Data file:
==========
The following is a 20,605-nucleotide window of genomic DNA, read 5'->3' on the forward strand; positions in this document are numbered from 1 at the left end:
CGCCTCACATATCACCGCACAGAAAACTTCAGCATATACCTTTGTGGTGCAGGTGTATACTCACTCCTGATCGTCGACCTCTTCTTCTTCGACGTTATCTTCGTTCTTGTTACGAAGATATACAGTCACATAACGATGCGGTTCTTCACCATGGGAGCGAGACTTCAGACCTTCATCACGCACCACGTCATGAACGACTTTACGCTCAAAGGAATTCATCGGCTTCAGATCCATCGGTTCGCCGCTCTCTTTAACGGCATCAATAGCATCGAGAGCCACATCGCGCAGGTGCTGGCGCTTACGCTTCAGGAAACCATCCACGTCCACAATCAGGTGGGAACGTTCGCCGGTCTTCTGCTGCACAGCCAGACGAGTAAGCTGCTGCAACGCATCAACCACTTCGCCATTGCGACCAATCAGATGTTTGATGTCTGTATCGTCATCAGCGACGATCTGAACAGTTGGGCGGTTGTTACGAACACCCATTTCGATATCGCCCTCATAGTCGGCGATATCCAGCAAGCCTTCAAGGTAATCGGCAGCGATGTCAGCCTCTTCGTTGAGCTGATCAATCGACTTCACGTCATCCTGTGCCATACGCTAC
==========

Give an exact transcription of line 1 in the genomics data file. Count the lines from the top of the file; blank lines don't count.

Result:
The following is a 20,605-nucleotide window of genomic DNA, read 5'->3' on the forward strand; positions in this document are numbered from 1 at the left end: